Rancher Dan De Vaul has challenged a judge’s order that he remove homeless people from his ranch just west of San Luis Obispo.
De Vaul, whose facilities helping the homeless off Los Osos Valley Road have been the center of his high-profile battle with the county, charges that Judge Charles S. Crandall made numerous errors of fact in his July 2 ruling and questions the research and assumptions that lay behind Crandall’s decision.
In a motion asking Crandall to reconsider, De Vaul’s attorney, John Belsher, said the earlier ruling contained "inconsistencies” and “erroneous findings,” and that “new or different facts” have come to light.Crandall’s ruling had adjudicated a case the county brought against De Vaul over allegedly unsafe conditions his residents faced at the ranch. De Vaul took issue with the court at the same time he stepped up his fight on another front: public perception, using the media.
De Vaul’s press liaison, Becky Jorgeson, sent out a letter earlier this week to local media, inviting them to visit De Vaul’s ranch and “do a story on good, positive things happening here at Sunny Acres,” a clean and sober living facility.
Digital Access for only $0.99
For the most comprehensive local coverage, subscribe today.
Jorgeson said De Vaul and his backers were growing crops and “were excited to say that we’ll be breaking ground on an 8,000-square-foot home for our residents in the near future — another positive thing happening out here!”
County planners, however, were less sanguine about the new structure. They said that while De Vaul can submit plans, he still will have to deal with the health and safety code violations that landed him in Crandall’s court and triggered nuisance abatement proceedings from the county.
“Code violations are an issue,” county planner John Busselle said. He added that De Vaul has asked for a waiver of the $17,500 in fees he would have to pay to move forward.
In his July 2 ruling, Crandall accused De Vaul of “demonstrable intransigence,” ordered the rancher to clear homeless from dangerous structures on his property, and said he could no longer collect rent from them.
Belsher challenged the framework and definitions on which Crandall based his reasoning, arguing that “this is not a landlord/tenant situation.”
De Vaul, Belsher wrote, does not collect $300 rent from the homeless who participate in his Sunny Acres clean and sober program. Rather, the money is “a program fee that includes meals, transportation, substance abuse support, recreation, vocational activities and shelter.”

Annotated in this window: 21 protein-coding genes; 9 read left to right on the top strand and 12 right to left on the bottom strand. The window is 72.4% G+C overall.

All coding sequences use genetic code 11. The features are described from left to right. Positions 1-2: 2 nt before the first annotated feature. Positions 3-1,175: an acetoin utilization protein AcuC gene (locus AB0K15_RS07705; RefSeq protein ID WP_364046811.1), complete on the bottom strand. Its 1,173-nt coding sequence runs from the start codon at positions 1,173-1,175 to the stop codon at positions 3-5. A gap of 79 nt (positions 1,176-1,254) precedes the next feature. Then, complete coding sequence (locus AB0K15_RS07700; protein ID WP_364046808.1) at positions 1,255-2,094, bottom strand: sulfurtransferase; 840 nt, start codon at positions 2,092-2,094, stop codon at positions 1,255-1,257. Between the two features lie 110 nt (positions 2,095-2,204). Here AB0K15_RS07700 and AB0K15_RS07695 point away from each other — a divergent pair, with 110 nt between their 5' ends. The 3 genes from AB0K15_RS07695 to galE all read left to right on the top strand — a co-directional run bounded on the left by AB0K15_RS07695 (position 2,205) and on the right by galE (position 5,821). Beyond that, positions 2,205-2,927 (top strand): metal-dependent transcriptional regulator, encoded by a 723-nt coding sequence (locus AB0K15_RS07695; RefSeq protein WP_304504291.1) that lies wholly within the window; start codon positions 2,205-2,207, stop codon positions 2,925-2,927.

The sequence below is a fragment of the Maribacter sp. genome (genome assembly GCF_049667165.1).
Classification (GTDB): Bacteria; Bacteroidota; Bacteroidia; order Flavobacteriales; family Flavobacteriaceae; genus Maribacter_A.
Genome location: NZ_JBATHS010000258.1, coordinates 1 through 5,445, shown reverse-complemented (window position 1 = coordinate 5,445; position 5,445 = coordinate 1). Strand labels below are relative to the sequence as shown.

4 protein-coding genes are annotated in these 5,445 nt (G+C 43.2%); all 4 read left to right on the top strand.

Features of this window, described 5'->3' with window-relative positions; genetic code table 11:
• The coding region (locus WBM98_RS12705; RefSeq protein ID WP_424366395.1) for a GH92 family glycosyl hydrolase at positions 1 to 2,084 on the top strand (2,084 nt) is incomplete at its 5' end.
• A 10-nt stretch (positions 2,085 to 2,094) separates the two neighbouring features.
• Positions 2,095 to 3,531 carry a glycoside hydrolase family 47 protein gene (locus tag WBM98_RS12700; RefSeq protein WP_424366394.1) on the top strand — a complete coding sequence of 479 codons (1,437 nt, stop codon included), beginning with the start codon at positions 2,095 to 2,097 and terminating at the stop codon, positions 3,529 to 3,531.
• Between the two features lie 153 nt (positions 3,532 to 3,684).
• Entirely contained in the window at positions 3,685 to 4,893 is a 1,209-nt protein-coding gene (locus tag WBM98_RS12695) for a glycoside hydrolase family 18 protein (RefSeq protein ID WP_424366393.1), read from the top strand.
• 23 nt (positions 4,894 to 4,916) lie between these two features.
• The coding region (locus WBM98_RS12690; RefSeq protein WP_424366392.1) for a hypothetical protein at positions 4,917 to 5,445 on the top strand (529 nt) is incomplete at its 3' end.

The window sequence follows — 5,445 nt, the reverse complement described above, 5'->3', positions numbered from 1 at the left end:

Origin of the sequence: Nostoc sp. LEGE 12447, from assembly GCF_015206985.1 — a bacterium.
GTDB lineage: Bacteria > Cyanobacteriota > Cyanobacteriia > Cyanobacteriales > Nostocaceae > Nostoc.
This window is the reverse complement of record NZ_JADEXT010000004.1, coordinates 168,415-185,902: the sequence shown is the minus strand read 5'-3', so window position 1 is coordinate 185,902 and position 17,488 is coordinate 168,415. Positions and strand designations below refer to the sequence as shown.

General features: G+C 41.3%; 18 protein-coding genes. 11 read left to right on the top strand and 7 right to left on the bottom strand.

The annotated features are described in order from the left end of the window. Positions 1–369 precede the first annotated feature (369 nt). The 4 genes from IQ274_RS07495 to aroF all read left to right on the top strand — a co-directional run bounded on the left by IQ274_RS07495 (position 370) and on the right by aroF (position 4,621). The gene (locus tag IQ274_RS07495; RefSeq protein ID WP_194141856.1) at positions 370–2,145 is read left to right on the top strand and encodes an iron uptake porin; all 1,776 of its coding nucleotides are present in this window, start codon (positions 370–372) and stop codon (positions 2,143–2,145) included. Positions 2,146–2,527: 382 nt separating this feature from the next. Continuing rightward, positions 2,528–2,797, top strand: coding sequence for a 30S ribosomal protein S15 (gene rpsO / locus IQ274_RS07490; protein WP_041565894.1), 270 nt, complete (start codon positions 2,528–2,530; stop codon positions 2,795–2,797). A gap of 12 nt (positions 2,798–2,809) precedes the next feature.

De Vaul “operate(s) a nonprofit organization, not a business,” and “there is no evidence Mr. De Vaul receives any of the program fees collected.”
Closing down Sunny Acres, Belsher wrote, “directly interferes” with a nonprofit organization and shuts it down “under the guise of a ‘housing order’ by labeling program fees as ‘rent.’ ”
Among other points Belsher made:
• While Crandall said he was making his decision to protect the health and safety of the homeless on De Vaul’s property, 20 of those people submitted declarations on De Vaul’s behalf, and “the court cites no evidence that these program participants are being taken advantage of.”
• Crandall alluded to the health and safety of neighbors brought about by current conditions and tenants at the ranch. In fact, Belsher wrote, evicting residents would cause harm to others’ welfare “by placing these people on the street and in the creeks, taxing hospitals, possibly causing communicable diseases, and tying up police and paramedic resources.”
• Crandall’s order to remove structures included some that were not there when the county issued its abatement notice.
De Vaul and the county have been battling for years over alleged code violations at his 72-acre ranch at 10660 Los Osos Valley Road. The issue has been complicated because he also runs the clean and sober living facility there, providing help and shelter to people in distress.
The lines between the program and the ranch and its code problems have become blurred over time, leading to civil actions and court proceedings.
De Vaul’s contrarian personality also has become a factor, and many people view his struggles as a battle between an overreaching county bureaucracy and a crusty rancher just trying to do the right thing, albeit breaking the rules as he does so. Others simply see De Vaul as a scofflaw.